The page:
Labour MP Andrew Gwynne has written a franker post-mortem than many on the campaigning lessons from the Oldham West and Royton by-election.
His focus naturally was on why Labour won, but much of what he says is applicable to Liberal Democrat campaigning too, especially these four points:
- Persuade people who used to support you that you are (still) on their side: “we had to earn the right to be listened amongst people who like [our] values but who do not quite believe that we stand up for people like them anymore”.
- Traditional paper-based literature is still at the heart of campaigning: “Every single elector had at least one piece of literature from us, and key voters had many more”.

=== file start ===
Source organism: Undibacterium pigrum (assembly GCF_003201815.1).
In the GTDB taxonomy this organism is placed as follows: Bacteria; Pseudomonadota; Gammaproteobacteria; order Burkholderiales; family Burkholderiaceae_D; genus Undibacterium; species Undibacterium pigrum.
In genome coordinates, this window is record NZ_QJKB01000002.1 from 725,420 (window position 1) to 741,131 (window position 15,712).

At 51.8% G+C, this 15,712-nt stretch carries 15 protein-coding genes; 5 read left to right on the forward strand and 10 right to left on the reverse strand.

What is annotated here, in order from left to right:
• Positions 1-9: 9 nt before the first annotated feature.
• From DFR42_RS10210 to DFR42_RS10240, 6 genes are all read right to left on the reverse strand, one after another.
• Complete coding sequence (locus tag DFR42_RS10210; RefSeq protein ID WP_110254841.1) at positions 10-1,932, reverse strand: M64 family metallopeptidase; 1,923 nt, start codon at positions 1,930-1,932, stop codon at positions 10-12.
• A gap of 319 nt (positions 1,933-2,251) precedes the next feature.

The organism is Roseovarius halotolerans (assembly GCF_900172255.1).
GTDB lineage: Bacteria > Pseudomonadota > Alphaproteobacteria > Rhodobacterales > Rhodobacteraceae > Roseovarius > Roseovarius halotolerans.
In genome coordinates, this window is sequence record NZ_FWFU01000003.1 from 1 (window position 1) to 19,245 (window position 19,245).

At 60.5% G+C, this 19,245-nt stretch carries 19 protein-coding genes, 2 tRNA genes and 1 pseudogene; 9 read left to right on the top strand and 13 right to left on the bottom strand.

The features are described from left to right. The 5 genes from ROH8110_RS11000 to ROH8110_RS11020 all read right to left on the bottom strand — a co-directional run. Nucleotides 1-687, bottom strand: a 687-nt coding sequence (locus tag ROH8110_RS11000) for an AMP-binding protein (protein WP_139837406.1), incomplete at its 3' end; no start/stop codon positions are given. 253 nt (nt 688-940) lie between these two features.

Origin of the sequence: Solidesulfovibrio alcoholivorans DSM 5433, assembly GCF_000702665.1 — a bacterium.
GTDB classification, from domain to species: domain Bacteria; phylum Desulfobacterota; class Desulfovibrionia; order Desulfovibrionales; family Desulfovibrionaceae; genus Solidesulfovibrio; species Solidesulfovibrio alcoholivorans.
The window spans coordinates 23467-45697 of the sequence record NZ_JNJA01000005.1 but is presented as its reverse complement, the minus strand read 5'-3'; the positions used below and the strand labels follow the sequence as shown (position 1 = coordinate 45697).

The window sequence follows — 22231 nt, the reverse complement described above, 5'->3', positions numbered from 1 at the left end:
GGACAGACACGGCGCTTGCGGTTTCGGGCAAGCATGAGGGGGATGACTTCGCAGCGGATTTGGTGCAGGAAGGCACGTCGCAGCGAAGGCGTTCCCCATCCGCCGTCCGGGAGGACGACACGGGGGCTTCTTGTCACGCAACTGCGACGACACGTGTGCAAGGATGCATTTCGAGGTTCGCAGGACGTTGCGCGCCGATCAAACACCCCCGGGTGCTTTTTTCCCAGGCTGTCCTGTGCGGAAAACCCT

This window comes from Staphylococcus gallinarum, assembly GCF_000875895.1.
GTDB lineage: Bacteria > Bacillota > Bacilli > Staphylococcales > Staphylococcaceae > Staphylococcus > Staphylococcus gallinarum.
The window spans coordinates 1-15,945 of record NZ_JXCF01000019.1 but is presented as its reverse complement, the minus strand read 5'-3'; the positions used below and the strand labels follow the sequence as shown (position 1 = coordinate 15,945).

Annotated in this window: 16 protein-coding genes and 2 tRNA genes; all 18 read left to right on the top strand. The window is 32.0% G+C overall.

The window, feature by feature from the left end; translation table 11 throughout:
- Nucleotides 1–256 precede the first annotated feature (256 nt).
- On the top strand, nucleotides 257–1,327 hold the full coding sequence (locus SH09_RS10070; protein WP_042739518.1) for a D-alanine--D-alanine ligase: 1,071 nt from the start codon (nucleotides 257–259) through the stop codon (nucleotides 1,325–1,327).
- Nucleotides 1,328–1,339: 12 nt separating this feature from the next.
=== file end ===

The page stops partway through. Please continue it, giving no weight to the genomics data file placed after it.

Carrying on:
- But it works best when used smartly: “the delivery of the message … came in the form of extremely sophisticated targeting, both with direct mail and doorstep canvassing” (although the full story of good data use in campaigns is a little more complicated).
- And it needs to be supported by extensive canvassing: “We had three rounds of canvassing in total. Our first round focused on every individual that had ever voted in any election, regardless of political history. Our second round of canvassers visited those voters that had either remained uncontacted from the first round, or who had told the first canvassers that they might be supporting Labour, were still undecided, or wouldn’t say. Our third and final round of canvassing, most of which was done in the final week, was focused on firming up the weak Labour vote.”